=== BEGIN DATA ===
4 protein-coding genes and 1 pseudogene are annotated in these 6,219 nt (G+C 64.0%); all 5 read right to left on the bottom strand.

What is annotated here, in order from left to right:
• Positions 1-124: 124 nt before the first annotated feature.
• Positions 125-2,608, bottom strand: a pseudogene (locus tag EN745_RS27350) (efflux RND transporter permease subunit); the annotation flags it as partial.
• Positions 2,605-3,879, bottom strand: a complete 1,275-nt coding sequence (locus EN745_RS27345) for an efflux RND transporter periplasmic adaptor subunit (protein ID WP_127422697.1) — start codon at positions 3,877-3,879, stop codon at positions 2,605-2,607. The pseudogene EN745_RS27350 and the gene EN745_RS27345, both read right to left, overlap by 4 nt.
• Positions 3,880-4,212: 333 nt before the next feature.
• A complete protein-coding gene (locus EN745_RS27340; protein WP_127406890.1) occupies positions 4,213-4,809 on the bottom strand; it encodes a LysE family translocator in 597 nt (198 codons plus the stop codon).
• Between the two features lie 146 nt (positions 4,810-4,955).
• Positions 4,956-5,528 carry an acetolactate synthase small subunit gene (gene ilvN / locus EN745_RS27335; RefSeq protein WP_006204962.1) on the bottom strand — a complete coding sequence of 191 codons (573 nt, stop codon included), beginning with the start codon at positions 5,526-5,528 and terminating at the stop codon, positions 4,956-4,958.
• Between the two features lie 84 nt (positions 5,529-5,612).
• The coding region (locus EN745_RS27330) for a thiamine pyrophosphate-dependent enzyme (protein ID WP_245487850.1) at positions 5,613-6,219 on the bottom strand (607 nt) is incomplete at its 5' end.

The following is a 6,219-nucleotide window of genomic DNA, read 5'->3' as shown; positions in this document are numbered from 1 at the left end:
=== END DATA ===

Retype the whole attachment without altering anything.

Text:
4 protein-coding genes and 1 pseudogene are annotated in these 6,219 nt (G+C 64.0%); all 5 read right to left on the bottom strand.

What is annotated here, in order from left to right:
• Positions 1-124: 124 nt before the first annotated feature.
• Positions 125-2,608, bottom strand: a pseudogene (locus tag EN745_RS27350) (efflux RND transporter permease subunit); the annotation flags it as partial.
• Positions 2,605-3,879, bottom strand: a complete 1,275-nt coding sequence (locus EN745_RS27345) for an efflux RND transporter periplasmic adaptor subunit (protein ID WP_127422697.1) — start codon at positions 3,877-3,879, stop codon at positions 2,605-2,607. The pseudogene EN745_RS27350 and the gene EN745_RS27345, both read right to left, overlap by 4 nt.
• Positions 3,880-4,212: 333 nt before the next feature.
• A complete protein-coding gene (locus EN745_RS27340; protein WP_127406890.1) occupies positions 4,213-4,809 on the bottom strand; it encodes a LysE family translocator in 597 nt (198 codons plus the stop codon).
• Between the two features lie 146 nt (positions 4,810-4,955).
• Positions 4,956-5,528 carry an acetolactate synthase small subunit gene (gene ilvN / locus EN745_RS27335; RefSeq protein WP_006204962.1) on the bottom strand — a complete coding sequence of 191 codons (573 nt, stop codon included), beginning with the start codon at positions 5,526-5,528 and terminating at the stop codon, positions 4,956-4,958.
• Between the two features lie 84 nt (positions 5,529-5,612).
• The coding region (locus EN745_RS27330) for a thiamine pyrophosphate-dependent enzyme (protein ID WP_245487850.1) at positions 5,613-6,219 on the bottom strand (607 nt) is incomplete at its 5' end.

The following is a 6,219-nucleotide window of genomic DNA, read 5'->3' as shown; positions in this document are numbered from 1 at the left end: